Health Column: Dealing with thyroid issues |

Health Column: Dealing with thyroid issues

Christoper Lepisto, N.D.
Free Press Health Columnist
Male thyroid anatomy
Getty Images/iStockphoto | iStockphoto

I have a good number of patients who come in to my office describing some flavor or another of feeling tired, overweight and depressed. They often wonder if they have an issue with their thyroid.

Most of the time, they are right; their butterfly-shaped gland at the throat is feeling a wee bit stressed out. The trouble is, getting better is not as simple as taking a prescription of Synthroid or porcine-derived Armour thyroid, as frequently after an initial success it just doesn’t seem to work as well.

You probably already know someone who is going through this story, maybe even you. The good news is if the cause(s) of that January post-holiday weariness can be successfully identified (possibly a vitamin B-12 or iron deficiency), you can start feeling better quickly, even if this has been going on for many years.

When a thyroid issue is present, it is most typically either classical hypothyroidism (fatigue, dry skin, loss of hair, a foggy mind and more) or Hashimoto’s thyroiditis (the body attacking the thyroid gland directly). When seeking the cause, the usual suspects include an inflammatory issue influenced by not-so-healthy eating, by-products of toxins in the body (like formaldehyde-laden conventional cigarettes, pesticides and lead) or a specific nutrient deficiency like tyrosine, selenium or iodine (the latter which can be identified with reasonable accuracy in my office using an iodine paint test.)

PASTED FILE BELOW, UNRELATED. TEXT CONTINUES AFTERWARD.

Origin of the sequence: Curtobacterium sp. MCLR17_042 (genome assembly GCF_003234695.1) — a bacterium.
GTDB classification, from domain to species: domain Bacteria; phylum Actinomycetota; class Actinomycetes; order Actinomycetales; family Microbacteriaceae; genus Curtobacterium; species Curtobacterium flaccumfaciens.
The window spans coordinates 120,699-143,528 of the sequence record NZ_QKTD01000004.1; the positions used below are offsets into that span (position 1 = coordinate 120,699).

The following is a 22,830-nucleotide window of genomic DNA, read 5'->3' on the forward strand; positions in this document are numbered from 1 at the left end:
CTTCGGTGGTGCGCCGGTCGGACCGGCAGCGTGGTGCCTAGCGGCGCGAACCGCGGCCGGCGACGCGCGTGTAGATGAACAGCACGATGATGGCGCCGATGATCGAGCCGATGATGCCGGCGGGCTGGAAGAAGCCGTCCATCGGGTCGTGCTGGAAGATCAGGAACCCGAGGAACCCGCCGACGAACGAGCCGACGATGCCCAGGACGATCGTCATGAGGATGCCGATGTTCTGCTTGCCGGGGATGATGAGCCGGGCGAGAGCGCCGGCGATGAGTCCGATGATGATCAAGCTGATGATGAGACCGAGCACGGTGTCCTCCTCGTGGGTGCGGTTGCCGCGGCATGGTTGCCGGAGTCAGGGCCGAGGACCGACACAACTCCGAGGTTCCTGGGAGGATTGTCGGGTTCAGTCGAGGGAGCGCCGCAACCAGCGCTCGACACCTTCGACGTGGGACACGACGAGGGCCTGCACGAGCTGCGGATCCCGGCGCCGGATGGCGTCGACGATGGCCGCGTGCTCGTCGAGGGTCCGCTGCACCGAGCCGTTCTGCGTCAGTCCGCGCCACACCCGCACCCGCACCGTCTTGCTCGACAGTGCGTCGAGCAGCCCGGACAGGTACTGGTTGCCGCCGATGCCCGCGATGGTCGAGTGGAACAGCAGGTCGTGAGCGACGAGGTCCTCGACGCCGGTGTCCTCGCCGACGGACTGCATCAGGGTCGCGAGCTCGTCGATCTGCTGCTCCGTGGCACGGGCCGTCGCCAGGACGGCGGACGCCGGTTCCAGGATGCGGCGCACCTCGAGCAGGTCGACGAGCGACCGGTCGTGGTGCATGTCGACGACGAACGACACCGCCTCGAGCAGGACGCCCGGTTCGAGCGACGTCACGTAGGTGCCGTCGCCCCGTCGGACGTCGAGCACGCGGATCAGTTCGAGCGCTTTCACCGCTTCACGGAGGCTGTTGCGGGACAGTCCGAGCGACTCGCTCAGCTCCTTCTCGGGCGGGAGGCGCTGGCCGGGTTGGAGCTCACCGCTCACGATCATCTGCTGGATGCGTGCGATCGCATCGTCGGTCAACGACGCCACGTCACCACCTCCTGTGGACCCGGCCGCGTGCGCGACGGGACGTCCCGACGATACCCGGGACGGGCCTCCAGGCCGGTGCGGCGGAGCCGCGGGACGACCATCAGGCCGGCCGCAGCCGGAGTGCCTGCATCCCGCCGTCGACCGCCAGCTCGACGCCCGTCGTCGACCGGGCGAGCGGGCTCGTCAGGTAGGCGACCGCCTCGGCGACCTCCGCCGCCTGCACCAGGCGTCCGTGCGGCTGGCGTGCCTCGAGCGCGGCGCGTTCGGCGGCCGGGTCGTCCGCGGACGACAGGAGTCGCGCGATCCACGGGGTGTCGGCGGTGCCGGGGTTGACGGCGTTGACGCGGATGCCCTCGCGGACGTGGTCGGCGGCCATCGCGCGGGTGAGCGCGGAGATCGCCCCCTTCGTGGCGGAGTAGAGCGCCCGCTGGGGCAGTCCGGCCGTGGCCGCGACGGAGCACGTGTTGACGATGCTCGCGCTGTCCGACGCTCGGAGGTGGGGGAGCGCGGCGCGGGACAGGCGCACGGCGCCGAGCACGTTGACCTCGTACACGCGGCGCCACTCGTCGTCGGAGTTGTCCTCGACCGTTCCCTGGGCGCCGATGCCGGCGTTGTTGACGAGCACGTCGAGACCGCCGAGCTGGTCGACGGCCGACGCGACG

In Hashimoto’s, it begins with an overactive thyroid gland that eventually swings back to the same hypothyroid set of symptoms I just described. According to Sarah A. Lobisco, N.D., other diseases commonly present in people with Hashimoto’s include celiac disease, rheumatoid arthritis, vitiligo, diabetes mellitus, Addison’s disease, and pernicious anemia, making it important to look at the big picture of health.

We know from very recent and interesting Japanese and European studies that food allergies such as gluten and intestinal pathogens like Yersinia enterocolitica can cause a reaction in the thyroid. In fact, people with celiac disease have a 10 times greater risk of developing Hashimoto’s.

My colleague in Denver — Jacob Schor, N.D. — recently conveyed new research linking all autoimmune thyroid issues to Vitamin B-12 and iron deficiencies. Essentially, food allergies and helicobacter pylori infections can cause a stomach degradation known as atrophic gastritis, which often looks like hypochlorhydria (too little acid) and can lead to both of these deficiencies. Therefore, Dr. Schor noticed that his patients with hypothyroidism often benefit from taking the supplement betaine HCL, which I use prevalently in my practice.

Sometimes people with thyroid issues will recover when they remove obvious “obstacles to cure,” like smoking or home chemical use and clean up their food choices after identifying pesky food allergies. It also never hurts to look at the “issues in the tissues,” such as a chronic stress pattern or an inability for someone to speak their truth.

In my experience, patients recover most successfully and completely when a custom treatment plan is created that supports their body’s ability to heal itself.

Dr. Christopher Lepisto, a GJ Free Press health columnist, graduated as a naturopathic doctor (N.D.) from Bastyr University in Seattle, Wash. He is a native of Grand Junction and opened his practice here in 2004. Previously, Lepisto lived and worked in New Zealand, where he developed a special interest in indigenous herbal medicines. For more information, visit or call 970-250-4104.

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